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Nutson’s Weekly Auto News Wrap-up: January 23-29, 2022

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AUTO CENTRAL CHICAGO – January 30, 2022; Every Sunday Larry Nutson, The Chicago Car Guy and Executive Producer, with able assistance from senior editor Thom Cannell from The Auto Channel Michigan Bureau, compile The Auto Channel’s “take” on this past week’s automotive news, condensed into easy to digest news Nuggets.

LEARN MORE: Full versions of today’s news nuggets along with thousands of pages of relevant news and opinions, information stored in a million page library published and indexed on The Auto Channel during the past 25 years. Complete information can be found by copying a bold headline and then inserting into any Site Search Box.

Nutson’s Automotive News Wrap-up – Week Ending January 22, 2022; Below are the past week’s important, relevant, semi-secret, or snappy automotive news, opinions and insider back stories presented as
expertly crafted easy-to-understand automotive universe news nuggets.

* U.S. Transportation Secretary Pete Buttigieg announced that the Biden administration will implement a new strategy to curb the recent upswing in traffic-related injuries and deaths. After three decades of steady declines, U.S. traffic fatalities have trended back up since the start of the pandemic in 2020. Buttigieg said his department is embracing a new “safe system” approach urged by auto safety advocates to bolster initiatives, underway in several cities, that seek to eliminate fatalities by taking into account more than just driver behavior. Over the next two years, he said, his department will provide guidance as well as $5 billion in grants to states to spur lower speed limits and embrace safer road design such as dedicated bike and bus lanes, better lighting and crosswalks. The strategy recommends pilot programs to study and promote greater use of speed cameras, which the department says could provide more equitable enforcement than police traffic stops. Among the possibilities is rethinking how speed limits are set.

* Reuters reports Illinois Democratic Sen. Dick Durbin called on automakers and the U.S. Transportation Department to figure out how to use vehicle location technology to deter a surge in car-jackings in big cities. The carjacking wave has become a political problem for some Democratic mayors. But using vehicle connectivity systems to track location could be a tricky ask given concerns about privacy. Editor comment: Over the air communication to a vehicle certainly is possible. How about a remote panic button to shut a vehicle off?

* A recent Wall Street Journal article points out that U.S. vehicles are among the least fuel efficient globally. The actual sales-adjusted fuel economy rating of new vehicles has been unchanged at around 25 mpg since 2014. This exceeds the world average by 21% and Europe’s by 46%. Carbon dioxide emissions from motor gasoline were 23% higher in 2019 than in 1980. Gasoline consumption has risen 39%. EPA says the 2023 to 2026 standards can be reached with EVs and PHEVs reaching 17% of new cars manufactured, up from 3% in 2021. In discussion is to redefine the two categories of cars and SUVs (light duty trucks) into one category that includes all vehicles designed to carry passengers.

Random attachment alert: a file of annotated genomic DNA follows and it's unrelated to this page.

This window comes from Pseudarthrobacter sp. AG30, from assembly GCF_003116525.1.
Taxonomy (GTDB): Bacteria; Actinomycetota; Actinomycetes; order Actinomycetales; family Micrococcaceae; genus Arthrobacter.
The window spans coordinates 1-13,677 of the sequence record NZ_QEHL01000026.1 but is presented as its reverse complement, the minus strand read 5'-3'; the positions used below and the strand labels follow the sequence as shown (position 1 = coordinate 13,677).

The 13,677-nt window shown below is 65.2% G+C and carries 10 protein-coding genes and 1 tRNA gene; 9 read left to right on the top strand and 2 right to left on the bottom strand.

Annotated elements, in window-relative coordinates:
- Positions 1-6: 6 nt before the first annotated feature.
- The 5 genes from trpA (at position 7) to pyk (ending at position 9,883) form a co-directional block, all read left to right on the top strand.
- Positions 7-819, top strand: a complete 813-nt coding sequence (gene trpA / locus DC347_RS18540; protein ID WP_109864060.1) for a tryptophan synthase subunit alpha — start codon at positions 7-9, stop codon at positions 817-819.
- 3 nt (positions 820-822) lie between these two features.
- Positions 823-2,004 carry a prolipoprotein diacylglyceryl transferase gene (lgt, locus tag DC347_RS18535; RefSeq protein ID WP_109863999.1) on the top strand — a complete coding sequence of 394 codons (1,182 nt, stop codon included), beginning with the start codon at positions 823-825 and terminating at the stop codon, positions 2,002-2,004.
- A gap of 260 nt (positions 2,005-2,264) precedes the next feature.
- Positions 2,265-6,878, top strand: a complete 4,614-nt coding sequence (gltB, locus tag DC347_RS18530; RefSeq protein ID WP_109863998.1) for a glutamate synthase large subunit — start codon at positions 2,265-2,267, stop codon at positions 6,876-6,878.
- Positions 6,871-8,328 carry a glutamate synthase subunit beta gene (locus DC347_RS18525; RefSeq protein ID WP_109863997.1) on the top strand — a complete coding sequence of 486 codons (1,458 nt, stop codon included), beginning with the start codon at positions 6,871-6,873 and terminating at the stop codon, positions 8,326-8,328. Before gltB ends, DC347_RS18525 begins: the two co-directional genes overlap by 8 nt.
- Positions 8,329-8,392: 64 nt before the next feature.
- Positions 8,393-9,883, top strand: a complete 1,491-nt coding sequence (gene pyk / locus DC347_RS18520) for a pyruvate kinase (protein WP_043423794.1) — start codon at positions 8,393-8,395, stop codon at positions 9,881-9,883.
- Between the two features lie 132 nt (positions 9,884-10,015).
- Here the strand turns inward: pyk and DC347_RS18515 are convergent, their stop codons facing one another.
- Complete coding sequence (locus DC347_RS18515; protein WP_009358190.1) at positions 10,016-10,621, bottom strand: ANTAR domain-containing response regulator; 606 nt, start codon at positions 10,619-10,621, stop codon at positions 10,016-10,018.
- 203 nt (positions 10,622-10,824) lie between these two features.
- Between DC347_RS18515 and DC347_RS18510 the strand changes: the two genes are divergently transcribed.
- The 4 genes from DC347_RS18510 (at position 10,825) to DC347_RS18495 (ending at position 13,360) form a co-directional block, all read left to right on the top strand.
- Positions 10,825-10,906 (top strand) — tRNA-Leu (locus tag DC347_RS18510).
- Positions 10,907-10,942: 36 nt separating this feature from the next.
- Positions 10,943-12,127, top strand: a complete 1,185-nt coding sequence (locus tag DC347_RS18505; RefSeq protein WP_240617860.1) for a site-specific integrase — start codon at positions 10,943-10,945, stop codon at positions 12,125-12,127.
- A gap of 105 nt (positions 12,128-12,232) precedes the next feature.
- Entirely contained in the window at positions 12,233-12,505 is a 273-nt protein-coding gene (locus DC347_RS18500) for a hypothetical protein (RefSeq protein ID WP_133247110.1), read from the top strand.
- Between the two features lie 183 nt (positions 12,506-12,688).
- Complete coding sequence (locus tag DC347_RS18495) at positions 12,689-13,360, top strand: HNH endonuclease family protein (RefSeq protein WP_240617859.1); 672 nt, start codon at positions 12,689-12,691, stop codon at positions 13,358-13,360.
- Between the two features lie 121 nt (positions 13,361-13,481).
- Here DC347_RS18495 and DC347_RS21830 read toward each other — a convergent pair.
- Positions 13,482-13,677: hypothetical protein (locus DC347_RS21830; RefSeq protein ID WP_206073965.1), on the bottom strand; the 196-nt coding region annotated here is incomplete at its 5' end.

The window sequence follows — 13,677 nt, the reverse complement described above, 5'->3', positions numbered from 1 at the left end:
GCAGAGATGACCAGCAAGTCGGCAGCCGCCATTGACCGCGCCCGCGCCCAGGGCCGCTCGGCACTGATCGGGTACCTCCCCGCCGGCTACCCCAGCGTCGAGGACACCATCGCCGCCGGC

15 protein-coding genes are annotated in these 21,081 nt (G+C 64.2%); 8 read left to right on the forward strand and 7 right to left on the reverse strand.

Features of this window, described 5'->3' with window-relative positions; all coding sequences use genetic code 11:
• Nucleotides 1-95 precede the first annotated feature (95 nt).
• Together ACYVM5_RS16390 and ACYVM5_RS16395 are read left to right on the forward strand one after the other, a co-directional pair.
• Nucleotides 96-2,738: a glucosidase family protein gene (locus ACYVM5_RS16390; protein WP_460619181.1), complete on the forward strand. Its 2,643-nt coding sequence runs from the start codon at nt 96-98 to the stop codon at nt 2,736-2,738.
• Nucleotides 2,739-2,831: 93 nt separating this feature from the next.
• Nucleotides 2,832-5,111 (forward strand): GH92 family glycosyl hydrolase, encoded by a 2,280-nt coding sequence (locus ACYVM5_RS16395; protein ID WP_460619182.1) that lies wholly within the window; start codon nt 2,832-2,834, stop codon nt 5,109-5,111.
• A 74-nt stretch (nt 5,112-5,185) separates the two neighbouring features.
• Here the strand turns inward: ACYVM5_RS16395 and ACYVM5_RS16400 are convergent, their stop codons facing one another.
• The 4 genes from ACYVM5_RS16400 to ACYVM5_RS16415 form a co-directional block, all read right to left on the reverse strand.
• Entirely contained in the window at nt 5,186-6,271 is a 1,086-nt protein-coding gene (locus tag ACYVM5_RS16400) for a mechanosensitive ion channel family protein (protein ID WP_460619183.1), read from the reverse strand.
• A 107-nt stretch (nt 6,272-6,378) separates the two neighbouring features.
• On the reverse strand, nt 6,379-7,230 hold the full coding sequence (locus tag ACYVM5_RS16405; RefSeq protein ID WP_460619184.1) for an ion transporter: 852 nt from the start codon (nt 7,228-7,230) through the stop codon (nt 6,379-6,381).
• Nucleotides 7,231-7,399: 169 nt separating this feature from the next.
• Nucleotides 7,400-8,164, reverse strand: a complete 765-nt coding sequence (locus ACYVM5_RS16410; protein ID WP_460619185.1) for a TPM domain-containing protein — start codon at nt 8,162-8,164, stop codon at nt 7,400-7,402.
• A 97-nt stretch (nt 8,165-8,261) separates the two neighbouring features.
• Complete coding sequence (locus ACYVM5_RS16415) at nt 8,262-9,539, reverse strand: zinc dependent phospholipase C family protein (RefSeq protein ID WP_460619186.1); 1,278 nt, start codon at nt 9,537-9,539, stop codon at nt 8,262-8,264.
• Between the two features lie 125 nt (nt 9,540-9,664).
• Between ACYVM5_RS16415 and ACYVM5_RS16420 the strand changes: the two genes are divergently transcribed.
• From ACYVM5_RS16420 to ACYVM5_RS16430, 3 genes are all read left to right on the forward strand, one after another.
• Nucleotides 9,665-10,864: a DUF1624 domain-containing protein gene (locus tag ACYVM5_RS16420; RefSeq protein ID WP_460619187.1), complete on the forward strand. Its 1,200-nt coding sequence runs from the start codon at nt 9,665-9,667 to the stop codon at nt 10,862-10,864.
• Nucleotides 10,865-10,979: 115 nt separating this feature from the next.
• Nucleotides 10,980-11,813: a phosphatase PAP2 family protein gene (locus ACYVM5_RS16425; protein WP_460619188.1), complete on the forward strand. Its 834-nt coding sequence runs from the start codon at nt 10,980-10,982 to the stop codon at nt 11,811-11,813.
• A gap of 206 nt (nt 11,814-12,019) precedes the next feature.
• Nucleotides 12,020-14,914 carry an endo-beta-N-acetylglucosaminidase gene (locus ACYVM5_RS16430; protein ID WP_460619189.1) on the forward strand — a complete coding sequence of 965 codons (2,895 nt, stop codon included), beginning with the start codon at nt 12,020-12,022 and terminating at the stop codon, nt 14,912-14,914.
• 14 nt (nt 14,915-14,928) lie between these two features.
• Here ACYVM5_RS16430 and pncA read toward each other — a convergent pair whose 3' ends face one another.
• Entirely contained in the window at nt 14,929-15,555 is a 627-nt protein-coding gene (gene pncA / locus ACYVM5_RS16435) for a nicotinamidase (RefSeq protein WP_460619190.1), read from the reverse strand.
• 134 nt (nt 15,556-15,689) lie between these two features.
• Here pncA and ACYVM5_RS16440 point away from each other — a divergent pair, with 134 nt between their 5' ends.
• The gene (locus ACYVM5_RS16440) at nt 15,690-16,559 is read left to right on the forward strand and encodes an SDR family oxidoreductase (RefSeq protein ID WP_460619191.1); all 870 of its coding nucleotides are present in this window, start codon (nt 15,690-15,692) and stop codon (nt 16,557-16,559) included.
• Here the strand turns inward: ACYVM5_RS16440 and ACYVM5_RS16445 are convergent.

* From the EPA Trends Report we share data on the five vehicle types on today’s market namely, sedan/wagon, car SUV, truck SUV, pickup truck, and minivan/van. The distinction between car and truck SUVs is based on regulatory definitions where SUVs that are 4WD or above a weight threshold (6,000 pounds gross vehicle weight) are generally regulated as trucks and classified at truck SUVs. The remaining 2WD SUVs are subject to car standards and classified as car SUVs. Since model year 2004, the combination of technology innovation and market trends have resulted in average new vehicle fuel economy increasing 32%, horsepower increasing 17%, and weight increasing 1%. Footprint has increased 4% since EPA began tracking it in model year 2008. Between model year 2008 and 2020, fuel economy and footprint increased within each of the five vehicle types, and horsepower increased in four. Weight decreased within each of the vehicle types.

* General Motors is making the move to debut its performance-based auto insurance offering sometime during the first quarter of 2022. Onstar Insurance was created in 2020 to facilitate GM’s entry into the auto insurance market. Performance and behavior-based auto insurance is not a new concept, insurers have utilized either mobile apps or a data recorder that has to be plugged into the vehicle to record data. GM will instead collect vehicle data directly from onboard systems, which he says provides more reliable and consistent information. So if you are comfortable with big brother watching your every move, you may save on your insurance.